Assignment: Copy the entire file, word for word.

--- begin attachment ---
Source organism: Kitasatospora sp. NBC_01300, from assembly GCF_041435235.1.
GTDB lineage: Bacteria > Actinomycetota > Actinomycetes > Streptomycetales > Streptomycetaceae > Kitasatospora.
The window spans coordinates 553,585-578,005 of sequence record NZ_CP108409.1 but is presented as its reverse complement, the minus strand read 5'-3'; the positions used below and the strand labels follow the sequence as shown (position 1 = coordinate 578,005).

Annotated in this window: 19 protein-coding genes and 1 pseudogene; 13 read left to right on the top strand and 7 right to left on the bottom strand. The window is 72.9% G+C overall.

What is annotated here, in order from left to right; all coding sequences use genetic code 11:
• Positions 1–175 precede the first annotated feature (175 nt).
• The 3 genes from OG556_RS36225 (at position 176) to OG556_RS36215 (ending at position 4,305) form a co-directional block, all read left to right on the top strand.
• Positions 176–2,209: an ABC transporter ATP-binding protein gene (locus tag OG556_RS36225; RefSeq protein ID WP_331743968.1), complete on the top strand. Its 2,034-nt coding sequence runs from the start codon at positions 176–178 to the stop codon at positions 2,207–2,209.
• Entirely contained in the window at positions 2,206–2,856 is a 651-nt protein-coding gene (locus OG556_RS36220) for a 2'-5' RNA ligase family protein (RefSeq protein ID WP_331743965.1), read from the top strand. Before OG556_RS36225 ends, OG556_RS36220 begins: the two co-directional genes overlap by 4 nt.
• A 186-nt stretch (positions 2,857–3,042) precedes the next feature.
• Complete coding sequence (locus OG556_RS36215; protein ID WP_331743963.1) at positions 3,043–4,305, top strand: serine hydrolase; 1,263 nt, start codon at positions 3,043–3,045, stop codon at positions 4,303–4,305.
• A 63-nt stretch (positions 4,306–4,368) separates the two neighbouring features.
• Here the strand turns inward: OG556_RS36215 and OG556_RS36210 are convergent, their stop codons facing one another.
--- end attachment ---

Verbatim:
Source organism: Kitasatospora sp. NBC_01300, from assembly GCF_041435235.1.
GTDB lineage: Bacteria > Actinomycetota > Actinomycetes > Streptomycetales > Streptomycetaceae > Kitasatospora.
The window spans coordinates 553,585-578,005 of sequence record NZ_CP108409.1 but is presented as its reverse complement, the minus strand read 5'-3'; the positions used below and the strand labels follow the sequence as shown (position 1 = coordinate 578,005).

Annotated in this window: 19 protein-coding genes and 1 pseudogene; 13 read left to right on the top strand and 7 right to left on the bottom strand. The window is 72.9% G+C overall.

What is annotated here, in order from left to right; all coding sequences use genetic code 11:
• Positions 1–175 precede the first annotated feature (175 nt).
• The 3 genes from OG556_RS36225 (at position 176) to OG556_RS36215 (ending at position 4,305) form a co-directional block, all read left to right on the top strand.
• Positions 176–2,209: an ABC transporter ATP-binding protein gene (locus tag OG556_RS36225; RefSeq protein ID WP_331743968.1), complete on the top strand. Its 2,034-nt coding sequence runs from the start codon at positions 176–178 to the stop codon at positions 2,207–2,209.
• Entirely contained in the window at positions 2,206–2,856 is a 651-nt protein-coding gene (locus OG556_RS36220) for a 2'-5' RNA ligase family protein (RefSeq protein ID WP_331743965.1), read from the top strand. Before OG556_RS36225 ends, OG556_RS36220 begins: the two co-directional genes overlap by 4 nt.
• A 186-nt stretch (positions 2,857–3,042) precedes the next feature.
• Complete coding sequence (locus OG556_RS36215; protein ID WP_331743963.1) at positions 3,043–4,305, top strand: serine hydrolase; 1,263 nt, start codon at positions 3,043–3,045, stop codon at positions 4,303–4,305.
• A 63-nt stretch (positions 4,306–4,368) separates the two neighbouring features.
• Here the strand turns inward: OG556_RS36215 and OG556_RS36210 are convergent, their stop codons facing one another.